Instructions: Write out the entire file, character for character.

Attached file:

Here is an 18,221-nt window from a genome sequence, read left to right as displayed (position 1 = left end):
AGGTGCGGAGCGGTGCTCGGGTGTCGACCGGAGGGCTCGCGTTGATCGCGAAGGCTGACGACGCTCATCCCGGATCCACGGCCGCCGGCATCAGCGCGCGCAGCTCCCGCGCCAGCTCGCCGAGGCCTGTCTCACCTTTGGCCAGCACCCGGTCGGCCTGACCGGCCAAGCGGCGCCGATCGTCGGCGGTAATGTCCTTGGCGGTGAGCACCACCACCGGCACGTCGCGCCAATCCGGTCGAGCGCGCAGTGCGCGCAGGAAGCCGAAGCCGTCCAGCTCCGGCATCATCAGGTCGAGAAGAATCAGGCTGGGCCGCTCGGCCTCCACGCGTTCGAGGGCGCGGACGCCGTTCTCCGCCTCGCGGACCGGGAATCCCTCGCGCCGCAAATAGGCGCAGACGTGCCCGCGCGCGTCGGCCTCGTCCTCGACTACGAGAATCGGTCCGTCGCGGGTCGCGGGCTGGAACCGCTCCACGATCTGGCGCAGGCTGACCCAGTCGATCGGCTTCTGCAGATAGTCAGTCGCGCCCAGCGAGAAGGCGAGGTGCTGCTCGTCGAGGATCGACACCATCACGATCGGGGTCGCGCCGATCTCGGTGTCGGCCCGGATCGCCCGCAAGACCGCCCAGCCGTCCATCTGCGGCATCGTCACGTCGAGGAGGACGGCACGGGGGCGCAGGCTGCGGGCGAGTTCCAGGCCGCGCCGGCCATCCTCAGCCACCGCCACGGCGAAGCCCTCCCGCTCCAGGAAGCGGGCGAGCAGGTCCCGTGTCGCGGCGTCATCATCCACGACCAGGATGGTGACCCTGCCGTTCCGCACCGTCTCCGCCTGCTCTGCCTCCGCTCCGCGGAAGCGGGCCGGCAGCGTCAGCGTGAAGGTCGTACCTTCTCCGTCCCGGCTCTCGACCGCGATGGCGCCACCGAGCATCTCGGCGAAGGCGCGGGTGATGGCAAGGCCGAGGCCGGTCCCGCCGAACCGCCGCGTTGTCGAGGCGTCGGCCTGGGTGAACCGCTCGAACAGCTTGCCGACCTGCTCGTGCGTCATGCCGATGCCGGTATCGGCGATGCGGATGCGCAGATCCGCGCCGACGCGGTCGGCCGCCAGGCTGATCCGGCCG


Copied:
Here is an 18,221-nt window from a genome sequence, read left to right as displayed (position 1 = left end):
AGGTGCGGAGCGGTGCTCGGGTGTCGACCGGAGGGCTCGCGTTGATCGCGAAGGCTGACGACGCTCATCCCGGATCCACGGCCGCCGGCATCAGCGCGCGCAGCTCCCGCGCCAGCTCGCCGAGGCCTGTCTCACCTTTGGCCAGCACCCGGTCGGCCTGACCGGCCAAGCGGCGCCGATCGTCGGCGGTAATGTCCTTGGCGGTGAGCACCACCACCGGCACGTCGCGCCAATCCGGTCGAGCGCGCAGTGCGCGCAGGAAGCCGAAGCCGTCCAGCTCCGGCATCATCAGGTCGAGAAGAATCAGGCTGGGCCGCTCGGCCTCCACGCGTTCGAGGGCGCGGACGCCGTTCTCCGCCTCGCGGACCGGGAATCCCTCGCGCCGCAAATAGGCGCAGACGTGCCCGCGCGCGTCGGCCTCGTCCTCGACTACGAGAATCGGTCCGTCGCGGGTCGCGGGCTGGAACCGCTCCACGATCTGGCGCAGGCTGACCCAGTCGATCGGCTTCTGCAGATAGTCAGTCGCGCCCAGCGAGAAGGCGAGGTGCTGCTCGTCGAGGATCGACACCATCACGATCGGGGTCGCGCCGATCTCGGTGTCGGCCCGGATCGCCCGCAAGACCGCCCAGCCGTCCATCTGCGGCATCGTCACGTCGAGGAGGACGGCACGGGGGCGCAGGCTGCGGGCGAGTTCCAGGCCGCGCCGGCCATCCTCAGCCACCGCCACGGCGAAGCCCTCCCGCTCCAGGAAGCGGGCGAGCAGGTCCCGTGTCGCGGCGTCATCATCCACGACCAGGATGGTGACCCTGCCGTTCCGCACCGTCTCCGCCTGCTCTGCCTCCGCTCCGCGGAAGCGGGCCGGCAGCGTCAGCGTGAAGGTCGTACCTTCTCCGTCCCGGCTCTCGACCGCGATGGCGCCACCGAGCATCTCGGCGAAGGCGCGGGTGATGGCAAGGCCGAGGCCGGTCCCGCCGAACCGCCGCGTTGTCGAGGCGTCGGCCTGGGTGAACCGCTCGAACAGCTTGCCGACCTGCTCGTGCGTCATGCCGATGCCGGTATCGGCGATGCGGATGCGCAGATCCGCGCCGACGCGGTCGGCCGCCAGGCTGATCCGGCCG